It's time to read and vote for your favorite article in the 2013 Write-Off Contest! The four finalist's articles are featured in the May 13 newsletter and can be found through this link. Hurry! Voting ends May 18.
Rarely have I met a plant that I didn't like. I am not known for digging up plants and throwing them out in the trash either. There comes a time in the life of a gardener when she simply has to stand firm: either she goes, or the plant goes, and in this case, I am not budging. I don't think the plant will budge either.
It simply popped up one day in the middle of one of my oldest daylily beds. It was an odd looking thing there among the daylily fronds, it didn't fit at all, and I dug it up. Thinking it was a weed that I had never met, I put it alongside the other weeds in a pile that had accumulated beside me. A week passed and the daylilies began to show their beautiful faces, and there in the same spot, looking as if it had never been murdered in the first place, was the same weed. This time I not only dug it up, but I also planted a new daylily in the spot where the weed had been. I promise you, there was not another root to be seen in the hole that I dug. Another week went by, and I was again admiring my daylily blooms. The weed waved at me from its spot beside my new daylily. I simply could not believe my eyes. I couldn't dig it up without disturbing my new daylily, so I cut it back all the way to the ground.
Success. Or so I thought. I have a side garden, built in a L shaped corner, and it gets only a little light. It has become a very nice shade garden, and is surrounded by an overgrown Japanese maple and an equally enormous redbud, both of which I love dearly. I also have ferns growing in the corner, some sedum, an astilbe or two, it is a nice peaceful corner. One day I wandered around the corner and noticed growing tall against the brick of the house another plant, that atrocious weed that had been growing among the daylilies. I could not believe it. There were two of them now, and the one against the brick wall, well out of sunlight, was as tall as I am. It was treelike, having a woody stem, and I simply did not know what it was. I saluted the silly thing, it had won a battle, but I was not conceding total defeat.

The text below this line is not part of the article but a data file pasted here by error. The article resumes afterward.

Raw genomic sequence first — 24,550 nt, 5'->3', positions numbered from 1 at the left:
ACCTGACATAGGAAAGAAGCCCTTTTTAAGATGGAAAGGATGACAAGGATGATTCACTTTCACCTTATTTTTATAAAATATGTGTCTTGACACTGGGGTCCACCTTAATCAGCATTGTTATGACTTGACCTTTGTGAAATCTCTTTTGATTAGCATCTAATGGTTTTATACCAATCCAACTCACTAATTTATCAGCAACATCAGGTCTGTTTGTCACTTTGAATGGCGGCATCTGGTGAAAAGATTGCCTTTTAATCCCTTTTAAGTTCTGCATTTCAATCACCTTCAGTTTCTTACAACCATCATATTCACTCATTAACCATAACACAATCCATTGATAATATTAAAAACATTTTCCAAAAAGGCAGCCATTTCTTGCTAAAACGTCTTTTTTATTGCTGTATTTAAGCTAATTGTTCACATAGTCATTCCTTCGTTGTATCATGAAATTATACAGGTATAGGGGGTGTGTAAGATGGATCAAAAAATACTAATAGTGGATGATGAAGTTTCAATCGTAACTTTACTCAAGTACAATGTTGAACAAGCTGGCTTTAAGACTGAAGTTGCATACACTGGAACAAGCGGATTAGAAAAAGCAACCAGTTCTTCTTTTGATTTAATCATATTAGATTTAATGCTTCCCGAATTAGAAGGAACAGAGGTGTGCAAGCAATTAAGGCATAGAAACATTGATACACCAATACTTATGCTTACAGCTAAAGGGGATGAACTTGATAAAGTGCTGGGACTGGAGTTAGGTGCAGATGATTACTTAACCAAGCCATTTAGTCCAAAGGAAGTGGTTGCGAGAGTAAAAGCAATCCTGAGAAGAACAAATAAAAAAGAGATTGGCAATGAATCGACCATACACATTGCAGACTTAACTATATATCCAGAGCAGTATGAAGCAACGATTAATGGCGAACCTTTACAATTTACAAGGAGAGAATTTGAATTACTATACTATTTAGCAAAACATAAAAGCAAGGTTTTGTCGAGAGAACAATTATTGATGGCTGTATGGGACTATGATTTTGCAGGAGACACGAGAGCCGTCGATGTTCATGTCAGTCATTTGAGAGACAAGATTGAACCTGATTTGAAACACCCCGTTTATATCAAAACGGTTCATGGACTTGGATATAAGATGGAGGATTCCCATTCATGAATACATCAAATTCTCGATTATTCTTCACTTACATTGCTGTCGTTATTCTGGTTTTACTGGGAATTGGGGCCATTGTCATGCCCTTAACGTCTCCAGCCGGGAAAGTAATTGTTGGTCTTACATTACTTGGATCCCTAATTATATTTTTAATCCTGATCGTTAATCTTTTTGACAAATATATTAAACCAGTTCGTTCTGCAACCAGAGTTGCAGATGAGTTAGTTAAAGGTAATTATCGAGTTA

I watched both of them last year, determined to make a daily log of their antics, because I knew that together they were plotting against me. Along about July of last summer, the one against the bricks exploded in a burst of yellow. The crazy thing was blooming, and I was still clueless, but not for long. I carried some of the leaves and blooms inside and sat down at the computer for a few hours of DG's PlantFiles. And it truly took me an entire afternoon to identify the plant that had taken over my life. I not only identified the plant, but I also learned some things about it that I really didn't care about knowing.
My plant is wild senna, Cassia marilandica, and it grows along thickets, roadsides, in extremely dry areas, and in two spots in my yard. It is native to the United States, and is found from Pennsylvania south to Florida and Texas, west to Iowa, Kansas , and Oklahoma. It is a perennial herb growing to about 4 feet tall (I can vouch for 5 feet). Pinnately compound leaves consist of four to eight pairs of leaflets, each about 1 to 2 inches long. Bright yellow flowers with brown centers bloom from July through August and appear in short clusters in leaf axils at the ends of the twigs. They produce thick curved seed pods, about 3 inches long.